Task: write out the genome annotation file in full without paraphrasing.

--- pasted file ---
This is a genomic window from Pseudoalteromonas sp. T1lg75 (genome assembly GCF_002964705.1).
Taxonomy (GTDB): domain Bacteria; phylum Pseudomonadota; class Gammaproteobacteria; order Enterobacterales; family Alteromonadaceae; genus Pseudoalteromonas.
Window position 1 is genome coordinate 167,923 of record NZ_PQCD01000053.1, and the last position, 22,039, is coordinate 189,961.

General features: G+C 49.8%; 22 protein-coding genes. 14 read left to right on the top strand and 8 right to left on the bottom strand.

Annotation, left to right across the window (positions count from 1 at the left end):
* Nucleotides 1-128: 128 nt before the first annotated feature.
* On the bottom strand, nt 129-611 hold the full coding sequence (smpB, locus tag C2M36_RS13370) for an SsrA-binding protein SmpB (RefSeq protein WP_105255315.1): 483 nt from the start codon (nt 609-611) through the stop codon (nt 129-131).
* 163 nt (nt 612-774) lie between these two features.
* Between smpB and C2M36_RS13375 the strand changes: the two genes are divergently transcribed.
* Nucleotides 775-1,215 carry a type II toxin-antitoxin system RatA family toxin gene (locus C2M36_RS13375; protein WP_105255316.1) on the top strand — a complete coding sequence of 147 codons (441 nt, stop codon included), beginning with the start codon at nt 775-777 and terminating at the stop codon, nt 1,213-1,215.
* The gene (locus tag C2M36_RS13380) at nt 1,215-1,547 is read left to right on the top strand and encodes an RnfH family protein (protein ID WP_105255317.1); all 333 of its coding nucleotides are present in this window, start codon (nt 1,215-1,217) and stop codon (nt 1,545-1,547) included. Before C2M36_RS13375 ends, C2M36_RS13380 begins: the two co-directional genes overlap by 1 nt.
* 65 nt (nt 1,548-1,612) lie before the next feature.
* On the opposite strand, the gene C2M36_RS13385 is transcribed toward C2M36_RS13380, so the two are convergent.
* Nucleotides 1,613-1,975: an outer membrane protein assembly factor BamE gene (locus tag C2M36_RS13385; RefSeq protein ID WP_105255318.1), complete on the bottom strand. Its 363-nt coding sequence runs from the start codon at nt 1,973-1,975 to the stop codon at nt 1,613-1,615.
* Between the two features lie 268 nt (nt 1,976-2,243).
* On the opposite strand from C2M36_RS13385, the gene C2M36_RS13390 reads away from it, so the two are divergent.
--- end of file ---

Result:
This is a genomic window from Pseudoalteromonas sp. T1lg75 (genome assembly GCF_002964705.1).
Taxonomy (GTDB): domain Bacteria; phylum Pseudomonadota; class Gammaproteobacteria; order Enterobacterales; family Alteromonadaceae; genus Pseudoalteromonas.
Window position 1 is genome coordinate 167,923 of record NZ_PQCD01000053.1, and the last position, 22,039, is coordinate 189,961.

General features: G+C 49.8%; 22 protein-coding genes. 14 read left to right on the top strand and 8 right to left on the bottom strand.

Annotation, left to right across the window (positions count from 1 at the left end):
* Nucleotides 1-128: 128 nt before the first annotated feature.
* On the bottom strand, nt 129-611 hold the full coding sequence (smpB, locus tag C2M36_RS13370) for an SsrA-binding protein SmpB (RefSeq protein WP_105255315.1): 483 nt from the start codon (nt 609-611) through the stop codon (nt 129-131).
* 163 nt (nt 612-774) lie between these two features.
* Between smpB and C2M36_RS13375 the strand changes: the two genes are divergently transcribed.
* Nucleotides 775-1,215 carry a type II toxin-antitoxin system RatA family toxin gene (locus C2M36_RS13375; protein WP_105255316.1) on the top strand — a complete coding sequence of 147 codons (441 nt, stop codon included), beginning with the start codon at nt 775-777 and terminating at the stop codon, nt 1,213-1,215.
* The gene (locus tag C2M36_RS13380) at nt 1,215-1,547 is read left to right on the top strand and encodes an RnfH family protein (protein ID WP_105255317.1); all 333 of its coding nucleotides are present in this window, start codon (nt 1,215-1,217) and stop codon (nt 1,545-1,547) included. Before C2M36_RS13375 ends, C2M36_RS13380 begins: the two co-directional genes overlap by 1 nt.
* 65 nt (nt 1,548-1,612) lie before the next feature.
* On the opposite strand, the gene C2M36_RS13385 is transcribed toward C2M36_RS13380, so the two are convergent.
* Nucleotides 1,613-1,975: an outer membrane protein assembly factor BamE gene (locus tag C2M36_RS13385; RefSeq protein ID WP_105255318.1), complete on the bottom strand. Its 363-nt coding sequence runs from the start codon at nt 1,973-1,975 to the stop codon at nt 1,613-1,615.
* Between the two features lie 268 nt (nt 1,976-2,243).
* On the opposite strand from C2M36_RS13385, the gene C2M36_RS13390 reads away from it, so the two are divergent.